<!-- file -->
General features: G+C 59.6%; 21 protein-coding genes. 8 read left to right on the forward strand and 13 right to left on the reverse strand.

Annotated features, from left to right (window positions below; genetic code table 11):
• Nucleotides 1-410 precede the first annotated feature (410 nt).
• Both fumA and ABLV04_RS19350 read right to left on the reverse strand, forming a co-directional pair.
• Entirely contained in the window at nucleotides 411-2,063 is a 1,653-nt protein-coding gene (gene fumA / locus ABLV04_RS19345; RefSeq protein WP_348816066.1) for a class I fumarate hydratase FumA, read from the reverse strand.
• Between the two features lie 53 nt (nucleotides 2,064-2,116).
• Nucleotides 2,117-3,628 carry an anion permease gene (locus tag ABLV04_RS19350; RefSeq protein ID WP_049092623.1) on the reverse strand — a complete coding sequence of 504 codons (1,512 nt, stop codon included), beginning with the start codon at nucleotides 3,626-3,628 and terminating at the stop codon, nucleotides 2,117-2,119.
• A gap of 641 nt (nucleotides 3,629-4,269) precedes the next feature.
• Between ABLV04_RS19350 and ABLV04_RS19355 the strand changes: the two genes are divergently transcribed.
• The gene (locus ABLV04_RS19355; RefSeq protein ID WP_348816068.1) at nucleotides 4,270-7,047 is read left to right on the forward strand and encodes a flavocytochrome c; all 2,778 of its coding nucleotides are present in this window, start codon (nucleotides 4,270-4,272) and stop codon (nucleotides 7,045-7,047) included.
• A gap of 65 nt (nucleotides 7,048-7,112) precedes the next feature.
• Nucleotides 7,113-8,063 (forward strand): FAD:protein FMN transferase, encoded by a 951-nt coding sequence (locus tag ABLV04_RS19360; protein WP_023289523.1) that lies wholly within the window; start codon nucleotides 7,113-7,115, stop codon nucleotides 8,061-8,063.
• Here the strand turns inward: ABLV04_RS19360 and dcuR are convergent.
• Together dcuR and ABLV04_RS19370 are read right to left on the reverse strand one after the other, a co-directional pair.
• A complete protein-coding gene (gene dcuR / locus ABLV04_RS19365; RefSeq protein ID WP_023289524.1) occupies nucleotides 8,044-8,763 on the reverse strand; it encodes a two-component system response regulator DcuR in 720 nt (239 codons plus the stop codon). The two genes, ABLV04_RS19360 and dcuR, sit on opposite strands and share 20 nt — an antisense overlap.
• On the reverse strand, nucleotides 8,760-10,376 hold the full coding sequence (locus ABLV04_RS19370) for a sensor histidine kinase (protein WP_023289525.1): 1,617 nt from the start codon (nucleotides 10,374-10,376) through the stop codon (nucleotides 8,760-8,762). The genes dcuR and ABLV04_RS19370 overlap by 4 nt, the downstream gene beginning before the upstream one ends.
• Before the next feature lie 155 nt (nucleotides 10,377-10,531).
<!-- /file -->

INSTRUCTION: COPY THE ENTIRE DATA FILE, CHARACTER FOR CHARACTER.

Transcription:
General features: G+C 59.6%; 21 protein-coding genes. 8 read left to right on the forward strand and 13 right to left on the reverse strand.

Annotated features, from left to right (window positions below; genetic code table 11):
• Nucleotides 1-410 precede the first annotated feature (410 nt).
• Both fumA and ABLV04_RS19350 read right to left on the reverse strand, forming a co-directional pair.
• Entirely contained in the window at nucleotides 411-2,063 is a 1,653-nt protein-coding gene (gene fumA / locus ABLV04_RS19345; RefSeq protein WP_348816066.1) for a class I fumarate hydratase FumA, read from the reverse strand.
• Between the two features lie 53 nt (nucleotides 2,064-2,116).
• Nucleotides 2,117-3,628 carry an anion permease gene (locus tag ABLV04_RS19350; RefSeq protein ID WP_049092623.1) on the reverse strand — a complete coding sequence of 504 codons (1,512 nt, stop codon included), beginning with the start codon at nucleotides 3,626-3,628 and terminating at the stop codon, nucleotides 2,117-2,119.
• A gap of 641 nt (nucleotides 3,629-4,269) precedes the next feature.
• Between ABLV04_RS19350 and ABLV04_RS19355 the strand changes: the two genes are divergently transcribed.
• The gene (locus ABLV04_RS19355; RefSeq protein ID WP_348816068.1) at nucleotides 4,270-7,047 is read left to right on the forward strand and encodes a flavocytochrome c; all 2,778 of its coding nucleotides are present in this window, start codon (nucleotides 4,270-4,272) and stop codon (nucleotides 7,045-7,047) included.
• A gap of 65 nt (nucleotides 7,048-7,112) precedes the next feature.
• Nucleotides 7,113-8,063 (forward strand): FAD:protein FMN transferase, encoded by a 951-nt coding sequence (locus tag ABLV04_RS19360; protein WP_023289523.1) that lies wholly within the window; start codon nucleotides 7,113-7,115, stop codon nucleotides 8,061-8,063.
• Here the strand turns inward: ABLV04_RS19360 and dcuR are convergent.
• Together dcuR and ABLV04_RS19370 are read right to left on the reverse strand one after the other, a co-directional pair.
• A complete protein-coding gene (gene dcuR / locus ABLV04_RS19365; RefSeq protein ID WP_023289524.1) occupies nucleotides 8,044-8,763 on the reverse strand; it encodes a two-component system response regulator DcuR in 720 nt (239 codons plus the stop codon). The two genes, ABLV04_RS19360 and dcuR, sit on opposite strands and share 20 nt — an antisense overlap.
• On the reverse strand, nucleotides 8,760-10,376 hold the full coding sequence (locus ABLV04_RS19370) for a sensor histidine kinase (protein WP_023289525.1): 1,617 nt from the start codon (nucleotides 10,374-10,376) through the stop codon (nucleotides 8,760-8,762). The genes dcuR and ABLV04_RS19370 overlap by 4 nt, the downstream gene beginning before the upstream one ends.
• Before the next feature lie 155 nt (nucleotides 10,377-10,531).